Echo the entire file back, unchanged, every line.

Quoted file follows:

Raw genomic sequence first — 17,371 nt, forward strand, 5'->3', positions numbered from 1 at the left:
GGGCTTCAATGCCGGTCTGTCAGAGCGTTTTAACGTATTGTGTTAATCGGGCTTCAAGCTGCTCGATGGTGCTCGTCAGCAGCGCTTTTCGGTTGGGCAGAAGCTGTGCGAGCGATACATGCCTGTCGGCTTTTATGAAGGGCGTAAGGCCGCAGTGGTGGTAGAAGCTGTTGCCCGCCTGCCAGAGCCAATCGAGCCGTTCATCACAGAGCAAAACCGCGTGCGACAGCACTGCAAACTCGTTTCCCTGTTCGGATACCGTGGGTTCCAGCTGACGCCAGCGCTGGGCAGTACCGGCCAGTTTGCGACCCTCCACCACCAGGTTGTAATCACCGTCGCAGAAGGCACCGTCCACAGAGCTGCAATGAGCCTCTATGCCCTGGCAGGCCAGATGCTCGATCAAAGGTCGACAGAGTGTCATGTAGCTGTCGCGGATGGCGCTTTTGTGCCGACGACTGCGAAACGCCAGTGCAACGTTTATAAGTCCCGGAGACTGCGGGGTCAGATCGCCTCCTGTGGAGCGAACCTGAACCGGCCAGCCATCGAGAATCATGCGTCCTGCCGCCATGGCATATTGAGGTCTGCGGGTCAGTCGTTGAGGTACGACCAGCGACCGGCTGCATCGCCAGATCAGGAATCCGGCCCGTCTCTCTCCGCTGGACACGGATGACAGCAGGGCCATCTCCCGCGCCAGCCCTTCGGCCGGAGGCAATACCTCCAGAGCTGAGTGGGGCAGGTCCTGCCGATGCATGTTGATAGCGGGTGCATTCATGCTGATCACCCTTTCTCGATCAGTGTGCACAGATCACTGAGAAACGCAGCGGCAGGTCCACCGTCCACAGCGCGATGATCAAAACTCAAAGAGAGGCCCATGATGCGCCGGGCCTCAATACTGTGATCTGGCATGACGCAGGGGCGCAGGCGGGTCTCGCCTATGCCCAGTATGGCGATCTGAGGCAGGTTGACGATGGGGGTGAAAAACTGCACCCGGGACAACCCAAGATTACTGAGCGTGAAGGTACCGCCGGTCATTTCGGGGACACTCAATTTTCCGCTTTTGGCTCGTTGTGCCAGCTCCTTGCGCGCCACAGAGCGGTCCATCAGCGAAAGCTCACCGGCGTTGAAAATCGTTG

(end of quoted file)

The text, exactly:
Raw genomic sequence first — 17,371 nt, forward strand, 5'->3', positions numbered from 1 at the left:
GGGCTTCAATGCCGGTCTGTCAGAGCGTTTTAACGTATTGTGTTAATCGGGCTTCAAGCTGCTCGATGGTGCTCGTCAGCAGCGCTTTTCGGTTGGGCAGAAGCTGTGCGAGCGATACATGCCTGTCGGCTTTTATGAAGGGCGTAAGGCCGCAGTGGTGGTAGAAGCTGTTGCCCGCCTGCCAGAGCCAATCGAGCCGTTCATCACAGAGCAAAACCGCGTGCGACAGCACTGCAAACTCGTTTCCCTGTTCGGATACCGTGGGTTCCAGCTGACGCCAGCGCTGGGCAGTACCGGCCAGTTTGCGACCCTCCACCACCAGGTTGTAATCACCGTCGCAGAAGGCACCGTCCACAGAGCTGCAATGAGCCTCTATGCCCTGGCAGGCCAGATGCTCGATCAAAGGTCGACAGAGTGTCATGTAGCTGTCGCGGATGGCGCTTTTGTGCCGACGACTGCGAAACGCCAGTGCAACGTTTATAAGTCCCGGAGACTGCGGGGTCAGATCGCCTCCTGTGGAGCGAACCTGAACCGGCCAGCCATCGAGAATCATGCGTCCTGCCGCCATGGCATATTGAGGTCTGCGGGTCAGTCGTTGAGGTACGACCAGCGACCGGCTGCATCGCCAGATCAGGAATCCGGCCCGTCTCTCTCCGCTGGACACGGATGACAGCAGGGCCATCTCCCGCGCCAGCCCTTCGGCCGGAGGCAATACCTCCAGAGCTGAGTGGGGCAGGTCCTGCCGATGCATGTTGATAGCGGGTGCATTCATGCTGATCACCCTTTCTCGATCAGTGTGCACAGATCACTGAGAAACGCAGCGGCAGGTCCACCGTCCACAGCGCGATGATCAAAACTCAAAGAGAGGCCCATGATGCGCCGGGCCTCAATACTGTGATCTGGCATGACGCAGGGGCGCAGGCGGGTCTCGCCTATGCCCAGTATGGCGATCTGAGGCAGGTTGACGATGGGGGTGAAAAACTGCACCCGGGACAACCCAAGATTACTGAGCGTGAAGGTACCGCCGGTCATTTCGGGGACACTCAATTTTCCGCTTTTGGCTCGTTGTGCCAGCTCCTTGCGCGCCACAGAGCGGTCCATCAGCGAAAGCTCACCGGCGTTGAAAATCGTTG